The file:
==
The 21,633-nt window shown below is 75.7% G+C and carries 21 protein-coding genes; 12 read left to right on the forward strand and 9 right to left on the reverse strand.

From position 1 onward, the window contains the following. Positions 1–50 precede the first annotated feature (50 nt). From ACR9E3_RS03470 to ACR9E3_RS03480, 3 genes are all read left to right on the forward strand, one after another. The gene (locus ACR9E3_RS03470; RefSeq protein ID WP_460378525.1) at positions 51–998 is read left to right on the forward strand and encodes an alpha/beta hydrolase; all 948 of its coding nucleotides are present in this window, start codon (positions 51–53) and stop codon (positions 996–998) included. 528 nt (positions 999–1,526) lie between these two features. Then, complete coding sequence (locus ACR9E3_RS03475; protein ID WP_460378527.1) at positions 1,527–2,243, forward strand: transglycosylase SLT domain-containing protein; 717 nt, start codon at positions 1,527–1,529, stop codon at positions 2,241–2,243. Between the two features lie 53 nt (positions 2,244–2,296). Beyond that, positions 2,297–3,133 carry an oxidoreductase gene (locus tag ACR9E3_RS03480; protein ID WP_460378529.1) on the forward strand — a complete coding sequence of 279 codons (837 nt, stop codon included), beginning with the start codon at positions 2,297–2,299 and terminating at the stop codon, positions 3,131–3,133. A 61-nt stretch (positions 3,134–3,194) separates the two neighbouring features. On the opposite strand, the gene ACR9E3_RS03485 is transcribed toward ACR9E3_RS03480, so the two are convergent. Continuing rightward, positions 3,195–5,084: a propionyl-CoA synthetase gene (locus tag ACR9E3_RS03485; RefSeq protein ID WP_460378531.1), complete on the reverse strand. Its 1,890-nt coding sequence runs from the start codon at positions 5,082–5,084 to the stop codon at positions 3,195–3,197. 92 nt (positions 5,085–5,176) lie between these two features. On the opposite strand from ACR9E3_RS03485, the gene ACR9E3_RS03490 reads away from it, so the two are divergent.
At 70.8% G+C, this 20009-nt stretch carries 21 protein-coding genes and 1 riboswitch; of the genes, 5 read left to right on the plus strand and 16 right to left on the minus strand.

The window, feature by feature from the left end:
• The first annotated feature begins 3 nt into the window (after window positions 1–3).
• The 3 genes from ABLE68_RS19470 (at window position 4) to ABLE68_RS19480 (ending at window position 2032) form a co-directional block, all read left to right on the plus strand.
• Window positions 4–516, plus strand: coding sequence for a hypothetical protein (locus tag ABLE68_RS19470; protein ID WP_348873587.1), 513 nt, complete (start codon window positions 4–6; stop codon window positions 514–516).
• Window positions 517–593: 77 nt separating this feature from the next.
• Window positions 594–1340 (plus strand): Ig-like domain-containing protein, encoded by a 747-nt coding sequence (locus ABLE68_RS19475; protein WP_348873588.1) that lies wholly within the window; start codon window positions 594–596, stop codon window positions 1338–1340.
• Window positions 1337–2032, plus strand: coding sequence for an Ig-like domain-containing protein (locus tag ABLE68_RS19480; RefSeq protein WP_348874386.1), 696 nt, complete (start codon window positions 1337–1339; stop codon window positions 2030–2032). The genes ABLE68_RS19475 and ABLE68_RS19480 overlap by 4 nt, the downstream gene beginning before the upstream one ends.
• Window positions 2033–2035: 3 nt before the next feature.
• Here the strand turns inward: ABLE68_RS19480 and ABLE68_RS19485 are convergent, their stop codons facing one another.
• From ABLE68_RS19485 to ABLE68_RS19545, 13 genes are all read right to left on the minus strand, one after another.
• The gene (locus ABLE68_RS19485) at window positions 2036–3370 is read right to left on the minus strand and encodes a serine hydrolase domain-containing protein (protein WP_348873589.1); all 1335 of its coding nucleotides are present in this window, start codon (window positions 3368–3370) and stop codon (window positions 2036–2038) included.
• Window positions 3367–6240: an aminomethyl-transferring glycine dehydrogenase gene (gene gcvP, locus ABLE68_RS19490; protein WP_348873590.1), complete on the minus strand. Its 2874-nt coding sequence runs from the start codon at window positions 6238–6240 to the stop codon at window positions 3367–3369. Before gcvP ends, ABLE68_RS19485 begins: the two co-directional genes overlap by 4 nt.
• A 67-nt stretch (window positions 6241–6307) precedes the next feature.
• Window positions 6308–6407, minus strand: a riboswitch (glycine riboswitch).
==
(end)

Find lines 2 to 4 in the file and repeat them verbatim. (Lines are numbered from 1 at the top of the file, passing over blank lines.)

From position 1 onward, the window contains the following. Positions 1–50 precede the first annotated feature (50 nt). From ACR9E3_RS03470 to ACR9E3_RS03480, 3 genes are all read left to right on the forward strand, one after another. The gene (locus ACR9E3_RS03470; RefSeq protein ID WP_460378525.1) at positions 51–998 is read left to right on the forward strand and encodes an alpha/beta hydrolase; all 948 of its coding nucleotides are present in this window, start codon (positions 51–53) and stop codon (positions 996–998) included. 528 nt (positions 999–1,526) lie between these two features. Then, complete coding sequence (locus ACR9E3_RS03475; protein ID WP_460378527.1) at positions 1,527–2,243, forward strand: transglycosylase SLT domain-containing protein; 717 nt, start codon at positions 1,527–1,529, stop codon at positions 2,241–2,243. Between the two features lie 53 nt (positions 2,244–2,296). Beyond that, positions 2,297–3,133 carry an oxidoreductase gene (locus tag ACR9E3_RS03480; protein ID WP_460378529.1) on the forward strand — a complete coding sequence of 279 codons (837 nt, stop codon included), beginning with the start codon at positions 2,297–2,299 and terminating at the stop codon, positions 3,131–3,133. A 61-nt stretch (positions 3,134–3,194) separates the two neighbouring features. On the opposite strand, the gene ACR9E3_RS03485 is transcribed toward ACR9E3_RS03480, so the two are convergent. Continuing rightward, positions 3,195–5,084: a propionyl-CoA synthetase gene (locus tag ACR9E3_RS03485; RefSeq protein ID WP_460378531.1), complete on the reverse strand. Its 1,890-nt coding sequence runs from the start codon at positions 5,082–5,084 to the stop codon at positions 3,195–3,197. 92 nt (positions 5,085–5,176) lie between these two features. On the opposite strand from ACR9E3_RS03485, the gene ACR9E3_RS03490 reads away from it, so the two are divergent.
At 70.8% G+C, this 20009-nt stretch carries 21 protein-coding genes and 1 riboswitch; of the genes, 5 read left to right on the plus strand and 16 right to left on the minus strand.

The window, feature by feature from the left end: